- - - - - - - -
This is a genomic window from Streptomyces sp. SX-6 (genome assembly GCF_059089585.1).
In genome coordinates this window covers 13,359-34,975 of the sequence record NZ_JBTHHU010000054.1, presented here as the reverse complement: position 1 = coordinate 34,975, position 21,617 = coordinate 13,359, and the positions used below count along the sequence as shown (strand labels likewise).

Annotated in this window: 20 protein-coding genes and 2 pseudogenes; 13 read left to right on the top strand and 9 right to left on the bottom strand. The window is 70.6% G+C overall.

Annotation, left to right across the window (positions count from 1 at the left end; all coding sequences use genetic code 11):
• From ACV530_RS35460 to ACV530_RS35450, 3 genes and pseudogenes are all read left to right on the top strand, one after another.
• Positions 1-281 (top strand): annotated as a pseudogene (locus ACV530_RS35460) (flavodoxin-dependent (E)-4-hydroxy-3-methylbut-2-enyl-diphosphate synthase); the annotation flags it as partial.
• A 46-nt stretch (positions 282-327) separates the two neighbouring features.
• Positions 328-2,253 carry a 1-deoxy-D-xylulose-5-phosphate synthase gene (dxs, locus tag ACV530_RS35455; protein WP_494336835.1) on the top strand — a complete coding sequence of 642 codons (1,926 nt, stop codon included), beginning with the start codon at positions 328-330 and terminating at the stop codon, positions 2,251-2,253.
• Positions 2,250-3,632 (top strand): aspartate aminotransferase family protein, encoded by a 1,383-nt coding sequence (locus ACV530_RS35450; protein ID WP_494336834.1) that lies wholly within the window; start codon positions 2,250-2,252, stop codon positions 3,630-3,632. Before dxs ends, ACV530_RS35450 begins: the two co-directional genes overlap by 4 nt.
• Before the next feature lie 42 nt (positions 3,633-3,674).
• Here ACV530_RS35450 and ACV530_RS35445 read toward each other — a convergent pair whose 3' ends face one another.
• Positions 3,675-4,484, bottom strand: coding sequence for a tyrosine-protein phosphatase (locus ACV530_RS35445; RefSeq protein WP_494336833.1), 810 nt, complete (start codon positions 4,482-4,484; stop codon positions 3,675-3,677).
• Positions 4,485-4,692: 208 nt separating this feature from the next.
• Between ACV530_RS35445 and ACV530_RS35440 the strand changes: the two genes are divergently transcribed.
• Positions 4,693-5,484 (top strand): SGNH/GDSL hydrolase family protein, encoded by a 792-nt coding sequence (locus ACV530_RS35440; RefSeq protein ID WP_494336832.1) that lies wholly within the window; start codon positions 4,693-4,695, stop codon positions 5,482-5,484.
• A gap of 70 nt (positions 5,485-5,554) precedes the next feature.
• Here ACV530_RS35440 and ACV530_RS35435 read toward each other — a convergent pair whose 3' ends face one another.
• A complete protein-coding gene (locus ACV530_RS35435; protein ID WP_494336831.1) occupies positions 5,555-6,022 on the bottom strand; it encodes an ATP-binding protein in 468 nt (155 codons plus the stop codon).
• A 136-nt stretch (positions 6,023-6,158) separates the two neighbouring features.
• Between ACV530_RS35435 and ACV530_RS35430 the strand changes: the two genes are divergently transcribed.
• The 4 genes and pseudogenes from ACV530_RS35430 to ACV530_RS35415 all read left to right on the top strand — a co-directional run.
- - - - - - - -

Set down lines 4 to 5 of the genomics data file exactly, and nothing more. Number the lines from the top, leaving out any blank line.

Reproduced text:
Annotation, left to right across the window (positions count from 1 at the left end; all coding sequences use genetic code 11):
• From ACV530_RS35460 to ACV530_RS35450, 3 genes and pseudogenes are all read left to right on the top strand, one after another.